HENRIK
ULDALEN

ARTIST INTERVIEW

"Most people in the creative field will struggle getting motivated or inspired often or even all the time. The difference between someone that creates a lot of work and are seemingly inspired all the time and the rest, is that artist knows how to trick himself into a creative mode. It could be by looking at art that inspires you, listening to music, watching an inspiring series, anything that you find inspiring."  - ULDALEN

 

Henrik Aarrestad Uldalen (1986) is a self-taught artist whose creative production revolves around classic figurative painting, presented in a contemporary manner. Henrik explores the dark sides of life, nihilism, existentialism, longing and loneliness, juxtaposed with fragile beauty. Though a figurative painter, his focus has always been the emotional content rather than narratives.  The atmospheres in his work is often presented in a dream or limbo-like state, with elements of surrealism.

WHAT WAS THE LAST THING YOU SAW THAT INSPIRED YOU TO CREATE?

I suppose the current state of the world inspired me to create. I have always had a predisposition to pessimism, and perhaps with good reason, but by surrounding myself and diving into this black pit on a daily basis I actually get to tire myself so much on the subject that I actually leave the studio in the evening feeling like just having fun and do enjoyable things. I like to think of it as my therapy session. No one likes therapy, it's painful and traumatic, but you might leave the unburdened. 

 

We see influences of neoclassical styles in your work. We love those artists that are currently returning to the classic and making them new again. What excites you about your process?

I was massively into the french academy and the neo-classicist when I started out painting. Their sense of beauty and sensitivity always fascinated and spoke to me. It has since grown to bore me a lot. I'm trying to break free of my beginnings and that way of painting. The process of neo-classicist painting is not at all appealing to me anymore, I crave to work without plan. My guess is that I will never really be able to shake it completely off, it's been such a helpful vehicle for me to realise my earliest dreams and aspirations.  

 

Picasso once said you have to work to find inspiration. Do you agree or like many others believe that inspiration comes by being open and waiting for it to land on you?

I believe that inspiration can magically drizzle down on your head and it will be wonderful, but if you want to make art a living you'll have to find yourself another way of jolting yourself into creative mode. Most people in the creative field will struggle getting motivated or inspired often or even all the time. The difference between someone that creates a lot of work and are seemingly inspired all the time and the rest, is that artist knows how to trick himself into a creative mode. It could be by looking at art that inspires you, listening to music, watching an inspiring series, anything that you find inspiring. I like to force myself to sit down and do a random thoughtless sketch of anything. By the time I'm halfway done with the sketch I remember why I love painting. Since it's only a sketch and I feel quite detached to the work, I have little problems playing with the medium or experimenting along the way, and often I discover something in the process of this exercise.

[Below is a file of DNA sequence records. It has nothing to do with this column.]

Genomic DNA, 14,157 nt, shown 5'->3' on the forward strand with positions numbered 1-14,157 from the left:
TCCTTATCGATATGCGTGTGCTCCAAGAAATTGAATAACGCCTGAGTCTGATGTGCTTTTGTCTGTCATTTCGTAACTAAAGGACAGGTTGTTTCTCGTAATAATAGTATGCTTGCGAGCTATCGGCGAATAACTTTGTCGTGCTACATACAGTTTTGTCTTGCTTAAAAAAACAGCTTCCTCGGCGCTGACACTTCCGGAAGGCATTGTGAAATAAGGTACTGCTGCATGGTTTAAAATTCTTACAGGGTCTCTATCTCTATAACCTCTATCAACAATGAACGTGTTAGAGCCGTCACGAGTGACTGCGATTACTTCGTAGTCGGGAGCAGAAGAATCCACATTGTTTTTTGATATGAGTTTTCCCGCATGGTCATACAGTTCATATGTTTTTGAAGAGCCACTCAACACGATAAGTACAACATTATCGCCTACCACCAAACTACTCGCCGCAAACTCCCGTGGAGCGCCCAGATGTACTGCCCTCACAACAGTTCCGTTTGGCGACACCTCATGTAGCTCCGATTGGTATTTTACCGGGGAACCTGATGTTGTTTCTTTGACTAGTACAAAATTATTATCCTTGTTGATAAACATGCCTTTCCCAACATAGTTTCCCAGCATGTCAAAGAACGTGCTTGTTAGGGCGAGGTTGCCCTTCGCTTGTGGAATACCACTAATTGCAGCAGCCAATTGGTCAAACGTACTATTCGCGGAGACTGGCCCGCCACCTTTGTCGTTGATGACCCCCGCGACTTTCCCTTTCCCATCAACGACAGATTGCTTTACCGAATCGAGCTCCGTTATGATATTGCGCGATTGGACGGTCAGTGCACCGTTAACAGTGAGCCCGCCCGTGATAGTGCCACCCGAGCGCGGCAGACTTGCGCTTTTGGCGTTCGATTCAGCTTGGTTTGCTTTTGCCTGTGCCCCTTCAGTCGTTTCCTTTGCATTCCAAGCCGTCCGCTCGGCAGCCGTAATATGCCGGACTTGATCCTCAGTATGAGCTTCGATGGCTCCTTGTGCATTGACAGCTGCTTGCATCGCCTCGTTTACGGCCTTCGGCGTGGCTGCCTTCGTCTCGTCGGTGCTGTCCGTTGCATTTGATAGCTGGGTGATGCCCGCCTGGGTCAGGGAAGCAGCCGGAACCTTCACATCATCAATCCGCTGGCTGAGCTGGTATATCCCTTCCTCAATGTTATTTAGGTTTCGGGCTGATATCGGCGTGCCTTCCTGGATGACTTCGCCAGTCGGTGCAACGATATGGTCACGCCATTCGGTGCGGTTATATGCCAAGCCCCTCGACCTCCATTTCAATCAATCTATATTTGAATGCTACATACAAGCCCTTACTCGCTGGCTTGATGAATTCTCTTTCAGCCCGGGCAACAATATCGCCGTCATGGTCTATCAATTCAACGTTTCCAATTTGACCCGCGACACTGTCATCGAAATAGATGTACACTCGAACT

What subject matters are you touching on with your work?

I mostly touch upon topics of existentialism, longing, loneliness, apathy, you know, all the usual party tricks.

 

How important is being vulnerable in the creative process?

For me it's vital. I have always considered myself an expressionist trapped in the body of a neoclassicist painter. Expressing my true inner life is all I want to do with my art. That said, I believe that any mark deliberately put down to express how it is to be a human in this day and age is or can be art. Even lies. I believe that's why so many of us are obsessed with beauty in the arts. To escape the reality we're in and give ourselves a breather before heading back into the black.

 

What elements are important when creating a piece of work? When you are done with a piece what do you look for to feel COMPLETE?

I try to make something that feels both substantial yet light and effortless. Dark in concept, light in execution. I find myself wanting to balance between the worlds, saying something loud and clear but muffled in fog. It's difficult to say what I want and when it's there, but when it is I just know it. 

 

If you could sit down with anyone and have a conversation who would it be?

If I could sit down with anyone and have a conversation, but also be smart enough to understand the guy, it would be Stephen Hawking.

 

Favorite facial feature to paint and why?

I love painting noses for some reason unknown. This subtle and contourless hump can so drastically change its form by the gentlest of touches, it almost fascinates me.

 

What do you want to accomplish with your career?

I used to want it all. I used to have ambitions that would stretch far beyond my capabilities. Somehow I shed them all, and now I just want to make true art that expresses my most inner desires, emotions and fears, without thinking about my career. Perhaps I'll make my best work as a result of this shift of focus. 

  

 

See more from the artist:

https://www.henrikaau.com

Instagram:

@henrikaau

 

 

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